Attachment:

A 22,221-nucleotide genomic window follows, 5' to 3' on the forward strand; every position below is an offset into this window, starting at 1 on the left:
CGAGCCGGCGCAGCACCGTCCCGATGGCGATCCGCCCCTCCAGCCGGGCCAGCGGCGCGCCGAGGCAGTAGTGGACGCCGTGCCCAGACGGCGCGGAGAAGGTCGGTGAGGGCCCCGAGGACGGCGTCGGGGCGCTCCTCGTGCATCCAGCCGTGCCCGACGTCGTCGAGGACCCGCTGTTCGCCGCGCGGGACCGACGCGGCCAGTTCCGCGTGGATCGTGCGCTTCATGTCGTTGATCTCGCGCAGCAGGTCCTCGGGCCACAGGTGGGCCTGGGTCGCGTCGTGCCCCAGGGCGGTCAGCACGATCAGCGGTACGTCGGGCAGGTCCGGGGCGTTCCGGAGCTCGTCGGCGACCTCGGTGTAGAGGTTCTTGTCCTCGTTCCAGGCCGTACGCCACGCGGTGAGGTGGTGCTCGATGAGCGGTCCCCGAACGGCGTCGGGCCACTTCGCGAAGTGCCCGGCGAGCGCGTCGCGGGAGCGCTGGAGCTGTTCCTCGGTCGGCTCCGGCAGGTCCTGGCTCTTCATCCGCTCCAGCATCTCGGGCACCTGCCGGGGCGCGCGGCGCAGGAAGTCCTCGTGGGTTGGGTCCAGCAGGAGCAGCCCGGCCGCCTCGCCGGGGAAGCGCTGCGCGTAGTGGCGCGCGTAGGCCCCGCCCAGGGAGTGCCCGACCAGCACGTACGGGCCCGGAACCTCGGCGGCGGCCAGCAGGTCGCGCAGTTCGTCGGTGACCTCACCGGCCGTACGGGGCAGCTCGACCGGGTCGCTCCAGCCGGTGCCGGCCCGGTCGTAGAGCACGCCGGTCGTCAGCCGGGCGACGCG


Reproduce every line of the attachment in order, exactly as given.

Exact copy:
A 22,221-nucleotide genomic window follows, 5' to 3' on the forward strand; every position below is an offset into this window, starting at 1 on the left:
CGAGCCGGCGCAGCACCGTCCCGATGGCGATCCGCCCCTCCAGCCGGGCCAGCGGCGCGCCGAGGCAGTAGTGGACGCCGTGCCCAGACGGCGCGGAGAAGGTCGGTGAGGGCCCCGAGGACGGCGTCGGGGCGCTCCTCGTGCATCCAGCCGTGCCCGACGTCGTCGAGGACCCGCTGTTCGCCGCGCGGGACCGACGCGGCCAGTTCCGCGTGGATCGTGCGCTTCATGTCGTTGATCTCGCGCAGCAGGTCCTCGGGCCACAGGTGGGCCTGGGTCGCGTCGTGCCCCAGGGCGGTCAGCACGATCAGCGGTACGTCGGGCAGGTCCGGGGCGTTCCGGAGCTCGTCGGCGACCTCGGTGTAGAGGTTCTTGTCCTCGTTCCAGGCCGTACGCCACGCGGTGAGGTGGTGCTCGATGAGCGGTCCCCGAACGGCGTCGGGCCACTTCGCGAAGTGCCCGGCGAGCGCGTCGCGGGAGCGCTGGAGCTGTTCCTCGGTCGGCTCCGGCAGGTCCTGGCTCTTCATCCGCTCCAGCATCTCGGGCACCTGCCGGGGCGCGCGGCGCAGGAAGTCCTCGTGGGTTGGGTCCAGCAGGAGCAGCCCGGCCGCCTCGCCGGGGAAGCGCTGCGCGTAGTGGCGCGCGTAGGCCCCGCCCAGGGAGTGCCCGACCAGCACGTACGGGCCCGGAACCTCGGCGGCGGCCAGCAGGTCGCGCAGTTCGTCGGTGACCTCACCGGCCGTACGGGGCAGCTCGACCGGGTCGCTCCAGCCGGTGCCGGCCCGGTCGTAGAGCACGCCGGTCGTCAGCCGGGCGACGCG